"It is not a mass transfer. It is about 15 to 20% of the department," said Philadelphia Fire Commissioner Lloyd Ayers.
Philadelphia's veteran fire commissioner was jeered by some of his troops. He was on the hot seat before a city council committee feeling the anger of the rank and file members torching his controversial plan to launch a firefighter rotation policy.
The new policy could see up to 20% of them transferred from one station house to another, and the plan has triggered more tension than ever between firefighters and city hall.
The plan is to rotate nearly 300 firefighters who have worked at stations more than 8 years. It is billed as a way to help broaden their experience as they look to moving up the ranks by exposing them to various parts of the city.
Those who have reached the rank of lieutenants and higher are already moved every three years.
Ayers says this new wrinkle will do no harm.
"To think that we're going to move everybody out of every station and there is going to be this big void of knowledge in a fire station is just not true," Commissioner Ayers told the council. "It's not true, and it's not going to happen.".
City council greeted Ayer's claims with skepticism, saying they thought it was a way to punish the firefighter's union for years of battle over policy and arbitration rulings on wage increases.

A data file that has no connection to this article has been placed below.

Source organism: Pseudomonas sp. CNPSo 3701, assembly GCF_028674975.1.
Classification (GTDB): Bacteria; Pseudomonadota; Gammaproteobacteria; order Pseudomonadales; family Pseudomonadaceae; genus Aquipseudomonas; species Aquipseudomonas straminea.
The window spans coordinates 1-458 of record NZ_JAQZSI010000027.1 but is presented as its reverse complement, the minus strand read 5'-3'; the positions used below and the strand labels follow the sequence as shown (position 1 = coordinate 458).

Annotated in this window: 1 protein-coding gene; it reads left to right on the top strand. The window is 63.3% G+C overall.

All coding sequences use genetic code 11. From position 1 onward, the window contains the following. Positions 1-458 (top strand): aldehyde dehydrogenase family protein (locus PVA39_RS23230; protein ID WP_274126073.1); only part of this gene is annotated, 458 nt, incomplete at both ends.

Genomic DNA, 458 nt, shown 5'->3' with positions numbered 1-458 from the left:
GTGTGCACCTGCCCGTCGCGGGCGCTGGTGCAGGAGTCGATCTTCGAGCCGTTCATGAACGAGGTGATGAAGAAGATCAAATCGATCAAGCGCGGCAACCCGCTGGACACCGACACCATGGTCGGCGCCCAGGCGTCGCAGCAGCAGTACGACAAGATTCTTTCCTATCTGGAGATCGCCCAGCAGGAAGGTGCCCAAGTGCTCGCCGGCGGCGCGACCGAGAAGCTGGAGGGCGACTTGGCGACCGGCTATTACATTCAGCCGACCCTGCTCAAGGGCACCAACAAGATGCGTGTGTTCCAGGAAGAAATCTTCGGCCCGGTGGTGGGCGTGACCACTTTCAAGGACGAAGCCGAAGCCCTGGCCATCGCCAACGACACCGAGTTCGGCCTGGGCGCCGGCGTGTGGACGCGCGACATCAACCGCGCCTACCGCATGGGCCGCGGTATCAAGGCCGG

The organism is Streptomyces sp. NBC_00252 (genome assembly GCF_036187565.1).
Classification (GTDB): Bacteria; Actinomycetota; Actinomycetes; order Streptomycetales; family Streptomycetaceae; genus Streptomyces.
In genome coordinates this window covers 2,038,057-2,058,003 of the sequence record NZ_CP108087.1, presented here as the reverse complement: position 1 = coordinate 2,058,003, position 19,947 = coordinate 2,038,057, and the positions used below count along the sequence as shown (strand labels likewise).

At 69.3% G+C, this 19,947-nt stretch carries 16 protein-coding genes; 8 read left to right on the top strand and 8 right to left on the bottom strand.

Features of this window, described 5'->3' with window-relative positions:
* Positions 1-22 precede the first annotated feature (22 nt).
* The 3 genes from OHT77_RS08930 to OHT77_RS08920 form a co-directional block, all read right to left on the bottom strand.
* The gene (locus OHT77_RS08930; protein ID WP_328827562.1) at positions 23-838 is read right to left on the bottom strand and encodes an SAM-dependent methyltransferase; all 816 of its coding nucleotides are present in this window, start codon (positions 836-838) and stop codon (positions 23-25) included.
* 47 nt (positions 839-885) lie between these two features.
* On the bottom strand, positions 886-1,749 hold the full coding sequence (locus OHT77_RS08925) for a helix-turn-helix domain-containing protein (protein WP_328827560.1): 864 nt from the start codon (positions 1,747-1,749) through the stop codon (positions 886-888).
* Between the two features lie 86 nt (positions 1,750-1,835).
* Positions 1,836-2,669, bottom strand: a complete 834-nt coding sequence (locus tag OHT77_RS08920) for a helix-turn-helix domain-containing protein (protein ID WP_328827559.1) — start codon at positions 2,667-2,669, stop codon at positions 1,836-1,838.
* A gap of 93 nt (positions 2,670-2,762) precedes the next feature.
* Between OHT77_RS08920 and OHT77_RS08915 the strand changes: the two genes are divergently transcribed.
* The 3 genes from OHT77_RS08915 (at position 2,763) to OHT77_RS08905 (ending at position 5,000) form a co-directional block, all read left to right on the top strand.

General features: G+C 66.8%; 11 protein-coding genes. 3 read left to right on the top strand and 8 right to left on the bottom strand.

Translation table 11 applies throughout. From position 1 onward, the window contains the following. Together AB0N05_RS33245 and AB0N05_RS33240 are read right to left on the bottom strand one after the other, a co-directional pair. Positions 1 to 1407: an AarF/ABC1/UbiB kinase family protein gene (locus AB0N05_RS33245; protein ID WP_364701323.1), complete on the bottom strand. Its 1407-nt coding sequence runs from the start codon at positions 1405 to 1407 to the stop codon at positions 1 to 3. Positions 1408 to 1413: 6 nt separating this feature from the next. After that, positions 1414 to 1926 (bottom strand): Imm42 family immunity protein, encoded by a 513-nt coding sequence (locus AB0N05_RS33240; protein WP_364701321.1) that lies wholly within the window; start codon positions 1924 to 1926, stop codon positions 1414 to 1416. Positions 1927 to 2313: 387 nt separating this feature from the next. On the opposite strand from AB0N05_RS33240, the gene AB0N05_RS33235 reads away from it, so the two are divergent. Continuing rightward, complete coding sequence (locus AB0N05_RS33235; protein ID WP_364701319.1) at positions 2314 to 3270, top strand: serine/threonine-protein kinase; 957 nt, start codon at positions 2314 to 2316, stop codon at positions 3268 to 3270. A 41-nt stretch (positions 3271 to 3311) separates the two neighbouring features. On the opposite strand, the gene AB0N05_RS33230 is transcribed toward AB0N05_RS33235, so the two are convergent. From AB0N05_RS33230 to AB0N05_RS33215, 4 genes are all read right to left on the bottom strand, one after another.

"Do you expect people to want to come to work in a cheerful manner when they are treated so disrespectfully by their own employer? We don't have that problem at the police department. Why is that?" asked Councilman James Kenney.
One senior commander, who is still on the job, came forward to cast dispersion on the rotation plan.
"These changes are a result of retaliation; retaliation over the lengthy, expensive court battle involving the contract over the FLSA lawsuit brought by some paramedics and firefighters," said Deputy Chief James Bonner.
After all the sound and fury, no minds were changed Tuesday.
The disgruntled rank and file will continue to seethe, and the fire commissioner will continue to stand his ground, with plans to go forward with his mandatory rotation policy.